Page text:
This supplement provides information that has become available since the issuance of the staff report on February 17, 2015. The information does not alter the thrust of the staff appraisal.
1. Political and Economic Developments.
On Saturday, February 7, the Independent National Electoral Commission announced that it was postponing general elections by six weeks—Presidential and parliamentary elections are now scheduled for March 28, and state elections for April 11. The postponement was based on the advice of the security forces that they could not guarantee the peaceful conduct of elections given the launch of a major offensive against Boko Haram.
Financial markets continue to weaken and remain volatile. In the week following the postponement of the elections, the Nigeria Stock Exchange lost 6 percent, bond yields widened 100 basis points, and sovereign spreads by almost 40 basis points, and in the interbank foreign exchange market (IFEM), the naira depreciated by 4½ percent with the spread between the rates in the IFEM and the retail Dutch Auction System (rDAS) window exceeding 20 percent.
Reflecting ongoing intervention in the IFEM, gross international reserves (30-day moving average), which ended 2014 at $34.5 billion, have further declined to $32.3 billion as of February 19.
2. Policy Development.
On February 18, the Central Bank of Nigeria (CBN) closed the rDAS window at which it had been providing foreign exchange for a specific list of activities at a rate of N168 per U.S. dollar with a band of ±5 percent. All foreign exchange demand is now to be met in the IFEM, with the CBN committing to intervene in the IFEM to meet legitimate demands for foreign exchange. The Naira has been trading in the IFEM at about N198 per U.S. dollar, so that the move implies an 18 percent devaluation in the official exchange rate.
The Medium Term Expenditure Framework, which sets the 2015 budget, passed the second reading in the National Assembly and was sent to the Joint Committee on Finance for deliberation whilst the National Assembly went on recess ahead of the February 14 scheduled election. The authorities are continuing discussions and anticipate submitting soon a revised set of budget assumptions to the National Assembly.
The closure of the rDAS window is in line with staff advice and removes a major economic distortion. However, as the CBN remains the largest single supplier of foreign exchange, it will be important for the CBN to intermediate this supply in a transparent and efficient manner, while facilitating price discovery.
The impact of this change on growth, inflation, and the balance of payments is likely to be modest as the bulk of transactions were already at the IFEM rate. Market reaction to the change has been broadly positive and rates have stabilized; however, liquidity in the market is reportedly thin.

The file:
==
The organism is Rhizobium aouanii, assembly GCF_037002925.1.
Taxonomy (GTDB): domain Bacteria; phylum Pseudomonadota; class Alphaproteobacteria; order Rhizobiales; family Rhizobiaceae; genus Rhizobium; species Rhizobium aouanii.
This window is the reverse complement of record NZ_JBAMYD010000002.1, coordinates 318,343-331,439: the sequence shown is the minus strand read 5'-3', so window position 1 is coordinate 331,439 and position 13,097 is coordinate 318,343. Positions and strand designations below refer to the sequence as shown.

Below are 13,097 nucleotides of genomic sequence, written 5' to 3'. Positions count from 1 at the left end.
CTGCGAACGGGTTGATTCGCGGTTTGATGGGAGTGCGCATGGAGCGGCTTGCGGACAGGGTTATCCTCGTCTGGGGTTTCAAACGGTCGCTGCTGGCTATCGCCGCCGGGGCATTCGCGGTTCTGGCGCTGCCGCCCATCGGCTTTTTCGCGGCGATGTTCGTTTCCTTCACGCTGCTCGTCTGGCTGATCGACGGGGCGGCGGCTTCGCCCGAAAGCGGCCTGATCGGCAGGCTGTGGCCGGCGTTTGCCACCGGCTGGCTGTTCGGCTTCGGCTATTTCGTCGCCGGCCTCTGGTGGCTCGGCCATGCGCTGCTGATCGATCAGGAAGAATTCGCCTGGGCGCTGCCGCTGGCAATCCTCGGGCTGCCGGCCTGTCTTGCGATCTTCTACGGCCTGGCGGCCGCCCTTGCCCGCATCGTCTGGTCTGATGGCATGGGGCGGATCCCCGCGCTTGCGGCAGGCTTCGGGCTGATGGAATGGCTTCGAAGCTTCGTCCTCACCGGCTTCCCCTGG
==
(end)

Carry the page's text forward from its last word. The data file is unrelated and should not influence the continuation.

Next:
The recent recovery in oil prices—the Brent futures average price for 2015 has recovered from $53/barrel on January 20 to $61/barrel on February 20—together with a possible revision to the 2015 budget, suggest that the fiscal position might improve relative to what is projected in the Staff Report.
In view of the closure of the rDAS window, the description of the “Exchange Rate Arrangement” contained in the Informational Annex should be amended to:
Exchange Rate Arrangement
The de jure exchange rate arrangement is other managed arrangement. The Central Bank of Nigeria (CBN) explicitly aims to maintain an exchange rate fundamentally driven by market forces, but intervenes to reduce volatility and to counteract speculative attacks on the national currency. In recent years it has maintained an exchange rate band vis-à-vis the U.S. dollar (the band was increased from ±3 percent to ±5 percent in November, 2014) and has allowed adjustment of the band’s midpoint in response to market forces (the last adjustment in November 2014). On February 18, 2015, the CBN announced the closure of its Dutch Auction System (DAS) window and requested all foreign exchange transactions to be effected through the interbank market. The de facto exchange rate arrangement remains other managed arrangement. In spite of some stability of the Naira-U.S. dollar exchange rate, the nominal effective exchange rate has fluctuated considerably in recent years. Nigeria is a signatory to the W-ERM II of the WAMZ, which requires that the spot exchange rate between the naira and the U.S. dollar be maintained within ±15 percent around the central rate. The foreign exchange market comprises the interbank and bureau de change segments.